I arrived at Venice at the tail end of a run through Italy - and quite literally a run. I sought to conquer 5 cities in 10 days.. and I was starting to get wary by the end of my trip. However, no matter how fleeting the encounter, Venice is such that no one can leave away unbranded by it's unique character.
My first mission was a trip on the number 1 Vaporetto line. Since the city is accessed via many canals, in lieu of a bus system Venice sports a fleet of bus boats. The number 1 runs up and down the Grand Canal - giving amazing views of the 17th and 18th century homes and monuments. Italy itself was unified a little over 150 years ago, and before this was separated into a series of city states that clamored socially, politically, and artistically to trump one another.
As a result of this - the wealthy Venicians made every effort possible to show their supremacy with the intricate designs of their homes. It is astounding to witness the results - roman columns, marble inlays, intricate porticos.. living in such luxury seems something out of a fairy tale. The number 1 line - if caught at the mouth of the canal - gives a 20 minute ride through the heart of the city, for a paltry 3 euro, that showcases some of the grandest of these homes and Venice's major sites from water level. One of the best values I encountered in Italy.
The Palazzo Ducale, Basilica di San Marco, and Piazza San Marco, three of Venice's top sites, are conveniently located right next to each other at the far end of the Grand Canal. The Palazzo Ducale is where the city state of Venice was ruled from, and is one of the grandest repositories of art by Tintoretto, who was commissioned to paint over a dozen of the rooms. The Basilica di San Marco is a massive Gothic church that has a unique history - claiming to be the final resting place of Saint Mark. The Venician monarchs required returning Venicians to bring a treasure as homage to the church from their place of travel. As such, the crypt of the cathedral today is a remarkable museum of this motley assortment of treasures from all corners of the earth. The Piazza San Marco, the square in front of the cathedral, is famous for it's droves of pigeons - watch your head!
I only had 2 days in Venice, and about to leave Italy I was reminded of one site I wanted to see dearly but had yet to encounter. The original David, in Florence. I realized that it was within my grasp - just a 25 euro, 3 hour train ride away - and decided to cut my stay in Venice short to see Michaelangelo's greatest sculpture. After meandering in Venice, I awoke early and caught the first train to Florence.
The line for the Accademia Gallery was significant, but I wasn't going anywhere. Within this block of structure was the one reason I had come to this city. Upon entering the main doors and snaking through security I emerged into the main hall and walked, transfixed, to the beauty before me. 17 feet of perfectly molded marble in the form of David - frozen in the moment just after his slaying of Goliath. It is impossible to describe - the intangible feeling that one gets when gazing upon such things. You feel insignificant in comparison to such greatness..but then you are reminded that your appreciation for the art is the sum of the process and labor that went into it. Michaelangelo can still speak to us today, his voice eternally vested within the flowing lines of his work. The David was the most perfect sculpture I had ever laid eyes on - the proportions unnervingly accurate. Standing paralyzed in admiration, it seemed that the giant block of marble before me was more alive than I - and that at any moment he would move from his poised position and step down from his pedestal - walking among the reasonably shocked spectators below.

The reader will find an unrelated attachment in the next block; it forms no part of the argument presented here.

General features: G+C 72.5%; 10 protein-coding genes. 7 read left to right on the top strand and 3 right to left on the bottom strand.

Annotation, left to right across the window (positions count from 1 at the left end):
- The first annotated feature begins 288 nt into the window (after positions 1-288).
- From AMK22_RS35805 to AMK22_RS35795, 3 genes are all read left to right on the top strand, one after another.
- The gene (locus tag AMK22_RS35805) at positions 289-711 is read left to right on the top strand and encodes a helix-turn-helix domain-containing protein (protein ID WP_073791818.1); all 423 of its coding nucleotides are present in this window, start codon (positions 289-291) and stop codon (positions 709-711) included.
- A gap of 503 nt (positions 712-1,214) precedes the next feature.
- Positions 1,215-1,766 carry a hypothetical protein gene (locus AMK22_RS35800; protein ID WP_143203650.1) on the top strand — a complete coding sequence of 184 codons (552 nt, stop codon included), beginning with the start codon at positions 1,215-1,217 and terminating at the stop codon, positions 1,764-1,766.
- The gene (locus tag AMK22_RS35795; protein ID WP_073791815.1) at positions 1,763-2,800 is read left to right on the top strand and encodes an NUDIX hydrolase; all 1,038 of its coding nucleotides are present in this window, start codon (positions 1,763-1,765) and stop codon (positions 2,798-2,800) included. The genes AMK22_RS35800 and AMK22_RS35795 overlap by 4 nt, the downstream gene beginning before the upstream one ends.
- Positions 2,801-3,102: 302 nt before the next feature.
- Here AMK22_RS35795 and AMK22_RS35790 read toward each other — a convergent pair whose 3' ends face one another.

Leaving, quite stunned, from the Galleria I sought out Florence's Duomo and Baptistery. The cathedral in Florence is one of the most colorful, beautiful Gothic structures I saw on my trip. The astounding level of detail was becoming to be redundant in my travels - but the colorful augmentation of the design set this structure apart. The adjoining Baptistery was a work in it's own - it's gilded doors praised by Michaelangelo himself as "The Doors to Paradise". The list of men who have passed through these doors is astounding - Dante Alighieri, the author of The Divine Comedy, was baptized within these walls. Looking up at the gilded ceiling, I couldn't help but wonder if the devil, portrayed as a blue monster eating the souls of the damned, wasn't the inspiration for the devil Dante wrote about in The Inferno - who was also a blue beast.
An unbelievable adventure, my time in Italy - at least for now - was over. I went on this trek alone, and at the beginning was uncertain of my decision to do so. However, the amazing people I met, experiences we shared, and time I had to myself ratified my faith that I had made the right choice. They say that you have had a good trip when you are ready to go home - but I was not ready to leave.. Italy is such that you never want to.
It's tough to imagine another city that has held unto it's heritage more so than Venice. As you stroll through the narrow streets - bisected by flowing canals - you are bombarded with stimuli straight out of the past. You see the slender gondola's floating by, full of tourists willing to pay the ridiculous fares. You smell fresh flowers and roasting pizzas. You are met with an eerie silence..the typically intrusive sounds of cars roaring through a city replaced with the tranquil humming of boat motors.